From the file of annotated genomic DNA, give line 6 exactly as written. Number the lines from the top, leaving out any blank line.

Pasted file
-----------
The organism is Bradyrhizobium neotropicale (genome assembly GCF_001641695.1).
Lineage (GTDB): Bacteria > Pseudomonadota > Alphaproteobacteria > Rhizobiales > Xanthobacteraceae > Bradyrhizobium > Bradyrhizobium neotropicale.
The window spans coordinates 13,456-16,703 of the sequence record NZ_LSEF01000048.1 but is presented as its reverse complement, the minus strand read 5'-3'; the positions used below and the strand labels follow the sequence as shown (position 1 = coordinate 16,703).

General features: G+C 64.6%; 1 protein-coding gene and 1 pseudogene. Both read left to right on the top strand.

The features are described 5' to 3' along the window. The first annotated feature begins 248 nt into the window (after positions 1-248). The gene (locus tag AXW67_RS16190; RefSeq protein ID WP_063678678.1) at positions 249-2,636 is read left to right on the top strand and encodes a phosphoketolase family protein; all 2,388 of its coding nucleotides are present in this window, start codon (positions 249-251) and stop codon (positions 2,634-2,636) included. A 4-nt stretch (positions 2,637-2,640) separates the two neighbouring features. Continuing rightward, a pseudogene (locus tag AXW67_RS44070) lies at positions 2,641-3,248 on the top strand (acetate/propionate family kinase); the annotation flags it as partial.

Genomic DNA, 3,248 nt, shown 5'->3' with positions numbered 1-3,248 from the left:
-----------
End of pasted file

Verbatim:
Genomic DNA, 3,248 nt, shown 5'->3' with positions numbered 1-3,248 from the left: